The European Commission has predicted that the Irish economy - as measured by GDP - will grow by 3.6% this year and by 3.2% in 2021.
Only two countries are forecast to see faster growth in 2020 - Malta at 4% and Romania at 3.8%.
In its interim outlook, the Commssion also estimated that Ireland's real GDP will have grown by 5.7% in 2019, the fastest rate in the EU.
The strong growth was driven by strong private consumption, exports and investment, while recent surveys show a marked rebound in consumer and business sentiment after the threat of a no-deal Brexit receded, which in turn supported a more optimistic outlook.
It noted that activities by multinationals remain difficult to predict and could drive headline growth in either direction.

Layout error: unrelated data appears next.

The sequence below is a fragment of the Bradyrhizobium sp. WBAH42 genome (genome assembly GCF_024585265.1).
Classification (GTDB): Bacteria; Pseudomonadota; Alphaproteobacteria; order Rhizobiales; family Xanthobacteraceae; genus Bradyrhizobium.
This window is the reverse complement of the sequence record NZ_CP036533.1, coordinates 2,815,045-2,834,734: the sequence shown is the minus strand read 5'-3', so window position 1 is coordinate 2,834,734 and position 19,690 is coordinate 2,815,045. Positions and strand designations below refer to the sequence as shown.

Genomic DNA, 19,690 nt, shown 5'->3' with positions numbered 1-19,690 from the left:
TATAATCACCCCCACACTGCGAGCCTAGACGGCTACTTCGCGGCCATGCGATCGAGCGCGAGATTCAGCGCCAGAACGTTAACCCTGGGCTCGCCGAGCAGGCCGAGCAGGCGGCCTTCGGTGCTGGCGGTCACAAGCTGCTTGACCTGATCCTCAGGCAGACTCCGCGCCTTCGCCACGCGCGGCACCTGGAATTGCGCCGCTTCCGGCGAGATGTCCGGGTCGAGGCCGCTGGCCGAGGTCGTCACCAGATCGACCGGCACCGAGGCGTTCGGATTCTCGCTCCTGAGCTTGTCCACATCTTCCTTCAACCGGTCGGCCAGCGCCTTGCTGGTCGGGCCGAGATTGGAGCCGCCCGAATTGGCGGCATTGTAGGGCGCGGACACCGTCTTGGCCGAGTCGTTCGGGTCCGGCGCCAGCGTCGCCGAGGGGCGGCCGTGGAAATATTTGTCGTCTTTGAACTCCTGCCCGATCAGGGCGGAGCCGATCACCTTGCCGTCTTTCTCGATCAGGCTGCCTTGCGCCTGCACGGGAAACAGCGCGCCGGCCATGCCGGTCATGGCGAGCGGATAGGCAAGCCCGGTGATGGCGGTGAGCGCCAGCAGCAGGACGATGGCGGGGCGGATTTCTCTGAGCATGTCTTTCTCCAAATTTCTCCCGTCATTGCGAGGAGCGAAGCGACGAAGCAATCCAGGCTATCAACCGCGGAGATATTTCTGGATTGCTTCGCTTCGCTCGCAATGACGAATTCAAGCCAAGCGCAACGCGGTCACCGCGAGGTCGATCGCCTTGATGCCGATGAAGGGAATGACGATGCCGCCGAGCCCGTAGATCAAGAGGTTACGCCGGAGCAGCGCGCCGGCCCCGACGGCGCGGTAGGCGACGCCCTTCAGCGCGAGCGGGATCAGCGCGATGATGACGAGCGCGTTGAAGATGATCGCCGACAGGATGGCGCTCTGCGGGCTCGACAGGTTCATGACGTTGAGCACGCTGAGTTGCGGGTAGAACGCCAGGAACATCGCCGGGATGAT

Meanwhile, the EU left its euro zone growth forecasts unchanged for this year and next.
The Commission said that private consumption is set to remain strong, supported by labour market dynamics.
It noted that the unemployment rate stabilised at 4.8% at the end of last year, despite an expansion of the labour force through inward migration.
It also said that average weekly earnings rose by 4% in the third quarter of 2019, compared to the same period in 2018.
"Furthermore, the rise in the national minimum wage on 1 February 2020 should support the disposable income of poorer households," it added.
Meanwhile, Ireland's inflation rate is expected to grow slightly to reach 1% in 2020 and 1.3% in 2021, up from 0.9% in 2019.
The Commission said that with the Irish economy operating at full capacity, service prices should continue to rise.
However deflationary effects from imported non-energy industrial goods should keep overall HICP inflation in check, it added.